Alaska’s new labor commissioner, who state officials say attended the University of Alaska Southeast, now appears to not have finished high school.
Dianne Blumer, appointed commissioner of the Department of Labor & Workforce Development by Gov. Sean Parnell, has a GED certificate, or high school equivalency diploma, obtained by those who don’t complete high school for one reason or another.
Parnell spokeswoman Sharon Leighow confirmed some details of Blumer’s educational background this week, nearly two weeks after her appointment.
As commissioner, Blumer earns $135,000 a year for overseeing the department responsible for worker’s compensation, unemployment, labor statistics, and a number of worker training programs aimed at ensuring the state has competent workforce and is a good place to do business.
Leighow defended Blumer’s qualifications for the job.
“There is nothing in statute regarding educational requirements for commissioners,” she said.
Leaders of two state employee unions raised concerns about the appointment, though they also said Blumer may do well in the post.
Previous commissioners have frequently had labor or job training experience that was directly related to the department’s mission.
Blumer, under her former name Dianne Kiesel, served as director of the Division of Personnel and in other positions in state government, and was involved in the ownership of two Juneau businesses, Sunkissed Tanning and Ward Air.
“She has experience dealing with public employee unions, but that’s completely different from dealing with worker’s compensation and labor training programs,” said Jake Metcalfe, business manager for the Public Safety Employees Association.
“So when I hear there’s a GED it makes me wonder what the qualifications are for the job,” he said.
Alaska State Employees Association Business Manager Jim Duncan said he’s known Blumer for many years, but said his concerns about the appointment don’t stem from her GED.
“She may not have a great education background, but I think the experience she’s had and what she’s done show she’s bright enough to do that job,” he said.
Duncan said his concerns stem from Blumer’s lack of experience dealing with trade unions, instead of government unions.
It will take substantial work for her to get acquainted with that aspect of her job, given the lack of relevant experience, he said.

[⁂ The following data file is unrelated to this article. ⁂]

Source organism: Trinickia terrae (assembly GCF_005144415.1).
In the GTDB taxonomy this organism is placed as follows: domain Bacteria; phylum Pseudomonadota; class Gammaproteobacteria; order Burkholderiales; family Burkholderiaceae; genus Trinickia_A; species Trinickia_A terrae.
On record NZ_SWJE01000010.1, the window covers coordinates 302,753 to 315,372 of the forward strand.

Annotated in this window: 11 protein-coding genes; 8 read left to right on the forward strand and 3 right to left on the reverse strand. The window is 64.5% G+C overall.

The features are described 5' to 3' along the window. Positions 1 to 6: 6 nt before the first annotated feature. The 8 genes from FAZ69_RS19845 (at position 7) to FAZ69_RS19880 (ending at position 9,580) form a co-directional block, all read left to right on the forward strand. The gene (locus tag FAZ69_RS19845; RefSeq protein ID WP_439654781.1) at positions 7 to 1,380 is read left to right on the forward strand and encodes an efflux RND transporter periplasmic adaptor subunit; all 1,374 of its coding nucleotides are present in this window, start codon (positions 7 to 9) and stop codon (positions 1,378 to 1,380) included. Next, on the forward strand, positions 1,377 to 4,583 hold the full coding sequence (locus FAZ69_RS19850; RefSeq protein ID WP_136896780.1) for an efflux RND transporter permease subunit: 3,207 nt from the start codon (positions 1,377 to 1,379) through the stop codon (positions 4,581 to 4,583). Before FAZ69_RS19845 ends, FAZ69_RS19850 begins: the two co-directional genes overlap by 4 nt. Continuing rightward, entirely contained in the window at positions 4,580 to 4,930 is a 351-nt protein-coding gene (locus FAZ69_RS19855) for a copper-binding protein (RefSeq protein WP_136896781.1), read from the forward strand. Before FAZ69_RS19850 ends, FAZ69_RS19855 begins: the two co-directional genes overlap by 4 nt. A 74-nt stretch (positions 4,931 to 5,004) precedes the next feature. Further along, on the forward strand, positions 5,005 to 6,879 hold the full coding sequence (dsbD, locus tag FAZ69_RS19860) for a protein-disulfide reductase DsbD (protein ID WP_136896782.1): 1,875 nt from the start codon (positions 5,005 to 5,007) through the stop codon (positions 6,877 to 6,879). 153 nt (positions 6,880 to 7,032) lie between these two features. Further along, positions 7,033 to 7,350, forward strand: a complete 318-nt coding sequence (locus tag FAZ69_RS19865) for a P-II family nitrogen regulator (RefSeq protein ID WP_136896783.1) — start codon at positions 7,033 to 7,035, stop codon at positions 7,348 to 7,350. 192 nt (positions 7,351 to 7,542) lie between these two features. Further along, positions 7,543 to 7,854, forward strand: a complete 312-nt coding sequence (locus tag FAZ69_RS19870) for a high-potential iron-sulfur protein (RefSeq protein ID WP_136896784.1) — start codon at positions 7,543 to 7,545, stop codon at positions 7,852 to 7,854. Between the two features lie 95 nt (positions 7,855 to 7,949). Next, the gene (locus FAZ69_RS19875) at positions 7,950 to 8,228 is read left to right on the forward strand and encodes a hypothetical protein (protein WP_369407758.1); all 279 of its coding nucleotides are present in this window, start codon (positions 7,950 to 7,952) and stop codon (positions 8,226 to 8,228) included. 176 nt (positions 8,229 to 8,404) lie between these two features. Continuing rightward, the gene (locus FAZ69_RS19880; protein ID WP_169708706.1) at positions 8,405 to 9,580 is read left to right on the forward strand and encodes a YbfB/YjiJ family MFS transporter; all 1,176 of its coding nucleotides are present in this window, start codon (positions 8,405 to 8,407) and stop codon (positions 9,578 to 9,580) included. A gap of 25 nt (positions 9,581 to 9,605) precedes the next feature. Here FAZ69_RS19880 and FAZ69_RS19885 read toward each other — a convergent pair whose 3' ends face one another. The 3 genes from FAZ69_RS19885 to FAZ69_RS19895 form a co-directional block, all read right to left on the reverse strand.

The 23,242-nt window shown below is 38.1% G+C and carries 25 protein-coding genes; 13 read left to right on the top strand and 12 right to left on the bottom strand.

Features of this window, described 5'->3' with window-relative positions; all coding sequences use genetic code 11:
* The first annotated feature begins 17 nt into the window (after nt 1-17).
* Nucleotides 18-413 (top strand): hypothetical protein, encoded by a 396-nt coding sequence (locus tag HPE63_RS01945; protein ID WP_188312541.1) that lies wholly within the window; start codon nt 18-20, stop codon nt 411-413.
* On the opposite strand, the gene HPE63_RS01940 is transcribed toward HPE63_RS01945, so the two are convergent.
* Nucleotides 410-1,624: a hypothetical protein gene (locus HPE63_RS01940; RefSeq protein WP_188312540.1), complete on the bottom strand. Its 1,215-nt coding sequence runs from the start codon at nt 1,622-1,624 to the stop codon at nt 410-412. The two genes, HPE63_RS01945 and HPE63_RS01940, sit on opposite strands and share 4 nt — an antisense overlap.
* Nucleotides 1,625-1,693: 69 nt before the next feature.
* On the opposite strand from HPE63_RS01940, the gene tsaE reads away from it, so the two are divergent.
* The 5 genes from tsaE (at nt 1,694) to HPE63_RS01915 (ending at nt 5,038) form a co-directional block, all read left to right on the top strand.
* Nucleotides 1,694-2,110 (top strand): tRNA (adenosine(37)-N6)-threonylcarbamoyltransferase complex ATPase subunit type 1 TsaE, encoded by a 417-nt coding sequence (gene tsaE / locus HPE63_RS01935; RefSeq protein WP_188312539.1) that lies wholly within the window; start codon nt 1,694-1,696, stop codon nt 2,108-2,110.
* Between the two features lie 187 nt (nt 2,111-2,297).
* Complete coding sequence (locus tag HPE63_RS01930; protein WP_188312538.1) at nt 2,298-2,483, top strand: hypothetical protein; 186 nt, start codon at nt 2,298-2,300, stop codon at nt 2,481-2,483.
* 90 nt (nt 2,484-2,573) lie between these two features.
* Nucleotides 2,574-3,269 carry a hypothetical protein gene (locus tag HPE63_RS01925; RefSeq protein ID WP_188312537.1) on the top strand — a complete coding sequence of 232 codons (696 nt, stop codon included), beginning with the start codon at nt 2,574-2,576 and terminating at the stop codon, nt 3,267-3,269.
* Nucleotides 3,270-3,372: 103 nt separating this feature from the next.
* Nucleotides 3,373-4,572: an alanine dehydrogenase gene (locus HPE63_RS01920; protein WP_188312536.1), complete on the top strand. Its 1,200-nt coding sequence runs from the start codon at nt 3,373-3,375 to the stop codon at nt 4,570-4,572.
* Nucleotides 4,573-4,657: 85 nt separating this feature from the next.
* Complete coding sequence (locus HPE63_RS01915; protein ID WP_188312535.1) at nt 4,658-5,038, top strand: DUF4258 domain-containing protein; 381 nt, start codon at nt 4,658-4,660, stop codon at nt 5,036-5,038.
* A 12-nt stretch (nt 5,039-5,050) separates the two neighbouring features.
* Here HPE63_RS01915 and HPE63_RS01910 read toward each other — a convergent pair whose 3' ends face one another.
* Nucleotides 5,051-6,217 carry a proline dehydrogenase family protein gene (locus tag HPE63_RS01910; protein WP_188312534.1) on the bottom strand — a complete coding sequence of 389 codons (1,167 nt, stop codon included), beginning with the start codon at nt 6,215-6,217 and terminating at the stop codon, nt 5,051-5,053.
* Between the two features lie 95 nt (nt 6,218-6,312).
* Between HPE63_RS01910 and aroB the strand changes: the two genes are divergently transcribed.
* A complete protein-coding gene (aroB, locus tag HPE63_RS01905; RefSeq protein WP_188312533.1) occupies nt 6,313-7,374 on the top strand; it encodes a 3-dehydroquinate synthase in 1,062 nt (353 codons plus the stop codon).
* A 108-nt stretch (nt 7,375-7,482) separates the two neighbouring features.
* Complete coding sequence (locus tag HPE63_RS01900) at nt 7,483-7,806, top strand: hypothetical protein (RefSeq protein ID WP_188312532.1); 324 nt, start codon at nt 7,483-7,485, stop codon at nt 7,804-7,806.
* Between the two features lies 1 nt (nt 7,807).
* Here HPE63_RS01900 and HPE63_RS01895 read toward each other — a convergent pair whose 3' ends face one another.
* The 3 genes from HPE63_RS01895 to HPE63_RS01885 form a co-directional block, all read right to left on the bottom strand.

“The governor appoints who he wants to appoint, but I was surprised at the appointment,” he said.
“Commissioner Blumer was appointed by Governor Parnell based on her 20-plus years of management and work experience that includes human resource administration, payroll compensation, pension reporting, collective bargaining, grievance arbitration, mediation, workforce planning and development, job classification and recruitment,” Leighow stated in an email.
Parnell’s appointment, coming after the end of the legislative session’s end, means that legislative confirmation hearings and a vote will not come until the end of next year’s legislative session, nearly a year away. Her appointment took effect May 21.
Metcalfe also said that Blumer’s having been found in contempt by the Alaska Senate after failing to comply with a subpoena as part of the Troopergate investigation may also hamper her relations with the Legislature and potentially her ability to advocate for the department and on labor issues.
Leighow said Blumer received her GED in 1982, but provided no information on who awarded it. She also provided no information about her University of Alaska Southeast attendance, including the name she was using at the time.
The resume Leighow provided makes no mention of education at all, and has no entries between 1982 and 1986, when Blumer began managing a motel in Sitka.
Senate Labor and Commerce Committee Chairman Sen. Dennis Egan, D-Juneau, said he didn’t know Blumer despite her 17 years living in Juneau.
“We’re happy that she has Southeast Alaska ties, but we wished she lived here, that would make me happier,” he said.
Blumer has lived in Anchorage since 2007, and has said she will run the department from there.
“At least she understands the issues of Southeast, that’s a big thing for our delegation, but we're all concerned that it’s not somebody that’s been involved in labor,” Egan said.
• Contact reporter Pat Forgey at 523-2250 or at firstname.lastname@example.org.